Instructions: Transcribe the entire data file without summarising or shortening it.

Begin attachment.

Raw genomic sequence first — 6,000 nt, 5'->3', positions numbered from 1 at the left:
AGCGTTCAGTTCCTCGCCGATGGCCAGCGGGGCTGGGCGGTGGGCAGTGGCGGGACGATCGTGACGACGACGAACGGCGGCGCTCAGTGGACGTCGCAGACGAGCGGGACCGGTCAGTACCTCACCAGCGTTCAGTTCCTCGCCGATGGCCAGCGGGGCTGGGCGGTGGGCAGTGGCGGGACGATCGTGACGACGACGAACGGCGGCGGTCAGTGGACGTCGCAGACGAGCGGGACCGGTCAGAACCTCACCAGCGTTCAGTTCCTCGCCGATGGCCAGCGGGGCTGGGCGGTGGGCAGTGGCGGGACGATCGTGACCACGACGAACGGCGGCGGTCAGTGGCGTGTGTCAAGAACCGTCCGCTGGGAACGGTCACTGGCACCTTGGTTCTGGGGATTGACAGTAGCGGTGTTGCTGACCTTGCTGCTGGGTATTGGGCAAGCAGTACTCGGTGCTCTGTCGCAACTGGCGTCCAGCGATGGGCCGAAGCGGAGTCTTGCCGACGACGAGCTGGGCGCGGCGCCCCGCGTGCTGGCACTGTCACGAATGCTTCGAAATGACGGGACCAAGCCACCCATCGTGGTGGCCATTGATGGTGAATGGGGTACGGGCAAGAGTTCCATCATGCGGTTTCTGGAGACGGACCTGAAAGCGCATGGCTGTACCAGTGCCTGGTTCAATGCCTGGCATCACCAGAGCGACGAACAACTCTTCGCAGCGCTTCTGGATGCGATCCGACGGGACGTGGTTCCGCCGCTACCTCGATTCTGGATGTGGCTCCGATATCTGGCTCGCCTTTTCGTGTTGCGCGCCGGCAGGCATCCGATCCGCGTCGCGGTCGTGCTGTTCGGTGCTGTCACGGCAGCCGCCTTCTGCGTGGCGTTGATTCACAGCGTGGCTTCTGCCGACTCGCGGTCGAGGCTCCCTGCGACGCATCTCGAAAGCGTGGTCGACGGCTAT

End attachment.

Raw genomic sequence first — 6,000 nt, 5'->3', positions numbered from 1 at the left:
AGCGTTCAGTTCCTCGCCGATGGCCAGCGGGGCTGGGCGGTGGGCAGTGGCGGGACGATCGTGACGACGACGAACGGCGGCGCTCAGTGGACGTCGCAGACGAGCGGGACCGGTCAGTACCTCACCAGCGTTCAGTTCCTCGCCGATGGCCAGCGGGGCTGGGCGGTGGGCAGTGGCGGGACGATCGTGACGACGACGAACGGCGGCGGTCAGTGGACGTCGCAGACGAGCGGGACCGGTCAGAACCTCACCAGCGTTCAGTTCCTCGCCGATGGCCAGCGGGGCTGGGCGGTGGGCAGTGGCGGGACGATCGTGACCACGACGAACGGCGGCGGTCAGTGGCGTGTGTCAAGAACCGTCCGCTGGGAACGGTCACTGGCACCTTGGTTCTGGGGATTGACAGTAGCGGTGTTGCTGACCTTGCTGCTGGGTATTGGGCAAGCAGTACTCGGTGCTCTGTCGCAACTGGCGTCCAGCGATGGGCCGAAGCGGAGTCTTGCCGACGACGAGCTGGGCGCGGCGCCCCGCGTGCTGGCACTGTCACGAATGCTTCGAAATGACGGGACCAAGCCACCCATCGTGGTGGCCATTGATGGTGAATGGGGTACGGGCAAGAGTTCCATCATGCGGTTTCTGGAGACGGACCTGAAAGCGCATGGCTGTACCAGTGCCTGGTTCAATGCCTGGCATCACCAGAGCGACGAACAACTCTTCGCAGCGCTTCTGGATGCGATCCGACGGGACGTGGTTCCGCCGCTACCTCGATTCTGGATGTGGCTCCGATATCTGGCTCGCCTTTTCGTGTTGCGCGCCGGCAGGCATCCGATCCGCGTCGCGGTCGTGCTGTTCGGTGCTGTCACGGCAGCCGCCTTCTGCGTGGCGTTGATTCACAGCGTGGCTTCTGCCGACTCGCGGTCGAGGCTCCCTGCGACGCATCTCGAAAGCGTGGTCGACGGCTAT